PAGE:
Everyone deserves a second chance.
That phrase has made it’s way into society these days and it certainly is true. We all make mistakes, we’re not perfect and everyone deserves a second chance to atone for their mistakes.
The problem is that phrase has been taken out of context by Jerry Jones and the Dallas Cowboys as an excuse for them to bring back defensive lineman Josh Brent after serving time for intoxicated manslaughter in an accident that killed his friend and teammate Jerry Brown. And the bigger issue is that this isn’t his second chance–it’s his third and fourth with a history of issues.
And given the attention that comes with a drunk driving death and conviction, it would be best served for the Cowboys if they decide not to bring him back to the team.
First off, bringing back a guy that killed his teammate while driving drunk will be yet another black eye for the league in the legal department. A little under two weeks ago, the NFL was (and still is) blasted for it’s two-game suspension of Baltimore Ravens’ running back Ray Rice for a domestic violence charge (though it never went to trial) which many rightfully saw as weak by the league. With another controversial player, though as low-key as he may be, coming into the league, it will likely further the view of the league by many as weak on crime, whether it truly is right or wrong. And if Commissioner Roger Goddell is truly concerned about the image of the league, he would put down quite the lengthy suspension on Brent to keep critics at bay.
Also, there will be tremendous backlash from other groups because of this move as well, much as there was when Michael Vick came back into the league after serving jail time for a dog fighting ring, except this time it’s correctly warranted. I highly expect Mothers Against Drunk Driving to do something to protest Brent coming back to the team and playing again. I also expect plenty of jokes to come out from regular fans about the Cowboys as well, and while it likely won’t seriously damage the Cowboys’ reputation in general, it doesn’t help it.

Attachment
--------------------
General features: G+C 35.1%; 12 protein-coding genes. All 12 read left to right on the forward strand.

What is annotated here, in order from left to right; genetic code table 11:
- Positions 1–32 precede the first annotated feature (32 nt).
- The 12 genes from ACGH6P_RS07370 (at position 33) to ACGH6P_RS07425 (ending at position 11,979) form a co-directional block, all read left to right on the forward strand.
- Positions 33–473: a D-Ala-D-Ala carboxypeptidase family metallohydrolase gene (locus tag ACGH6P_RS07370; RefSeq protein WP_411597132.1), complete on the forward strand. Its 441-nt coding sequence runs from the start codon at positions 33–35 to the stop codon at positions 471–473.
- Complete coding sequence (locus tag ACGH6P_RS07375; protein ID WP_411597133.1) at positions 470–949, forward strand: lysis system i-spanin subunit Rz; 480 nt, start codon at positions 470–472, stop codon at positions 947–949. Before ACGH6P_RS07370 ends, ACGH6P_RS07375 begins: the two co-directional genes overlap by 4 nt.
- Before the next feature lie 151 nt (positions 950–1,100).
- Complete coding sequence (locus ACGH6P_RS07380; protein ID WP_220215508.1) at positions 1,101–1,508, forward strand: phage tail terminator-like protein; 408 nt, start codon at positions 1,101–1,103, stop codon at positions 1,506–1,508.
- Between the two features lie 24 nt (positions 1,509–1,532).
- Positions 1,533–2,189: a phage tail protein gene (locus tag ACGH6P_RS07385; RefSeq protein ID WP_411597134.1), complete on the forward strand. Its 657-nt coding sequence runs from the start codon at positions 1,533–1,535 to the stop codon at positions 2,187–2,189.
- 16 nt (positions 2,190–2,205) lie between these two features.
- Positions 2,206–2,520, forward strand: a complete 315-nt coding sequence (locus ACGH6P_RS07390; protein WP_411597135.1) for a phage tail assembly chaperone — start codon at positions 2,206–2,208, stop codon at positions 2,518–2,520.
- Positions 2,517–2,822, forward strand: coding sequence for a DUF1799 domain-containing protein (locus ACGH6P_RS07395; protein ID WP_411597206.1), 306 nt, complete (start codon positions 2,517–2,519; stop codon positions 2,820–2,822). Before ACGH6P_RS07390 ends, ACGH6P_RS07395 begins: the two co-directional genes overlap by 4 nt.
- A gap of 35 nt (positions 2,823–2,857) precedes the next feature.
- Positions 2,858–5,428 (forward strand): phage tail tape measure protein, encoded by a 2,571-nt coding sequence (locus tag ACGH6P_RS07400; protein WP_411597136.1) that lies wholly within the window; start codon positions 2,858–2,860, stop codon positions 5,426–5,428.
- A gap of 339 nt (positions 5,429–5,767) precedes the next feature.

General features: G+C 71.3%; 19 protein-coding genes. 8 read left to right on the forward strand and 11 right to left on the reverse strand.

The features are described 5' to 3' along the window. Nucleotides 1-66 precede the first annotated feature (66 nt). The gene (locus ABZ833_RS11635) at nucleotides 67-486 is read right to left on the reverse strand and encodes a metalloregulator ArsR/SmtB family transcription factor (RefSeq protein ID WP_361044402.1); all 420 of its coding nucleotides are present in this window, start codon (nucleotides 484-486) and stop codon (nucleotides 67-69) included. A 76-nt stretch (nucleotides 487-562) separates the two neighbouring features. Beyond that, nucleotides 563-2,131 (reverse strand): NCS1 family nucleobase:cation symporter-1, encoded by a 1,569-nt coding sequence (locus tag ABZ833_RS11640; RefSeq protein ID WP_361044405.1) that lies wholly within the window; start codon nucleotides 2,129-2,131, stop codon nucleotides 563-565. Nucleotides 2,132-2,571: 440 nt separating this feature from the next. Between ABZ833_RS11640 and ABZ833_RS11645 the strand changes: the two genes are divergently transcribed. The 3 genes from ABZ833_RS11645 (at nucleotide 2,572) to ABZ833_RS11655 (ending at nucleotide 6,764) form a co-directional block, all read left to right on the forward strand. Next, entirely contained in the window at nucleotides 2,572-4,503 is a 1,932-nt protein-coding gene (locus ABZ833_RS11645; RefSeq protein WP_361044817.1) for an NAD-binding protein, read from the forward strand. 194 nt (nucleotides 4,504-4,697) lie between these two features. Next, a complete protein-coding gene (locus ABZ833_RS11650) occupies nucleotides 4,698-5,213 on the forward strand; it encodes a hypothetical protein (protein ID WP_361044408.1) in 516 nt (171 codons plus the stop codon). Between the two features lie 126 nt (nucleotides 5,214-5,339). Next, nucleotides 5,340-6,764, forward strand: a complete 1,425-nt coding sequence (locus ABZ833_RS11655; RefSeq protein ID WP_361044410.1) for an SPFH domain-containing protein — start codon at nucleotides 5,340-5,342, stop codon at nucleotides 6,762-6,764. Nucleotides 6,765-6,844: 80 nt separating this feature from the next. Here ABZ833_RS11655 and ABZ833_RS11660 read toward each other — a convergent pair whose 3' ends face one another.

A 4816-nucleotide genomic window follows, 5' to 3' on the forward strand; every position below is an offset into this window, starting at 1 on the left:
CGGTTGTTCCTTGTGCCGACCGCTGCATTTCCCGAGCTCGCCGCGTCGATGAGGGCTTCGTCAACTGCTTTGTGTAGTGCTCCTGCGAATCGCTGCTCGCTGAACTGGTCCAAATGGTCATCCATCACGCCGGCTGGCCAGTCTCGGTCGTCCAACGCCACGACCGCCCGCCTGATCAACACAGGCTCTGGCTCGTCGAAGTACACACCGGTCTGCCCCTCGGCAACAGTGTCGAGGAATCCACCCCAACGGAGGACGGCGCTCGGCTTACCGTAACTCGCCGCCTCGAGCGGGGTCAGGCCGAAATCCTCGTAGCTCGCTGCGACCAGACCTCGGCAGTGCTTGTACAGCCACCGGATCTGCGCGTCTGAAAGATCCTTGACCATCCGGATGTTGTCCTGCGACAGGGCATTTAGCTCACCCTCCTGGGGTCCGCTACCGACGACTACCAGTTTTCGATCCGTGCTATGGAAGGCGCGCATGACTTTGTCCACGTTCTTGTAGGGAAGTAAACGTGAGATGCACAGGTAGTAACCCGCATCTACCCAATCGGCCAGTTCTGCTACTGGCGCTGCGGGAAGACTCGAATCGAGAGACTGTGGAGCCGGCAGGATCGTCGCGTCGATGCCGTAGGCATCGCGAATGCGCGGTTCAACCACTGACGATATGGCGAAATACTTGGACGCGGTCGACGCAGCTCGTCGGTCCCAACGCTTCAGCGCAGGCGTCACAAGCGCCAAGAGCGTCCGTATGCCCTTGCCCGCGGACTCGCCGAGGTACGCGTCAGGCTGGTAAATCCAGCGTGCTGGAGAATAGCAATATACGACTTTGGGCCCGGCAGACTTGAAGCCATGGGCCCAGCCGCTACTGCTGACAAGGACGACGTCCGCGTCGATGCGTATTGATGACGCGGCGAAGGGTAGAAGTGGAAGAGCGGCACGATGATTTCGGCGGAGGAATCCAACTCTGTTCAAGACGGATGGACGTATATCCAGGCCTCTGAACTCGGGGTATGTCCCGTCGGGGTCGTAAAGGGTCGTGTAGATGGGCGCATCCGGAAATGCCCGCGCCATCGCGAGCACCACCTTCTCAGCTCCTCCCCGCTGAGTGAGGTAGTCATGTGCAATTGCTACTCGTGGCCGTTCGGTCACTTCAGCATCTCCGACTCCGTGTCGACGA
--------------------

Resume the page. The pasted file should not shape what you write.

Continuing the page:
Finally, Brent’s not really even that good of a player. Sure, Dallas needs help along a defensive front that could be the worst unit on the team this season, but Brent likely isn’t the answer to solve that issue. The local news stations around here have only one onfield highlight of Brent making a sack that they show over and over. In all, he has only 44 NFL tackles and 1.5 sacks. For a guy convicted of intoxicated manslaughter, those aren’t stats that normally get you back into the league.
Of course, as I mentioned earlier, everyone deserves a second chance. Vick got it after doing his time for his dog fighting ring as well as others before; however, as I also mentioned earlier, this isn’t Brent’s first time making a mistake of this caliber. In 2009 while in college, he was arrested for misdemeanor DUI, driving with a suspended license and speeding. For that, he spent 60 days in jail and two years probation. Because of that incident, he was forced to go into the NFL supplemental draft–where players kicked out of college usually go. And, unlike Vick, he hasn’t shown any signs of doing any public service to speak out against the crime he committed.
Sure, Brent made a mistake that a great number of people make every day, but that doesn’t excuse him from paying for his actions. While the mother of Brown is willing to forgive and help Brent move on and the Cowboys want to help him out, he shouldn’t be allowed back onto the field and there are other ways that the team can help him out off the field.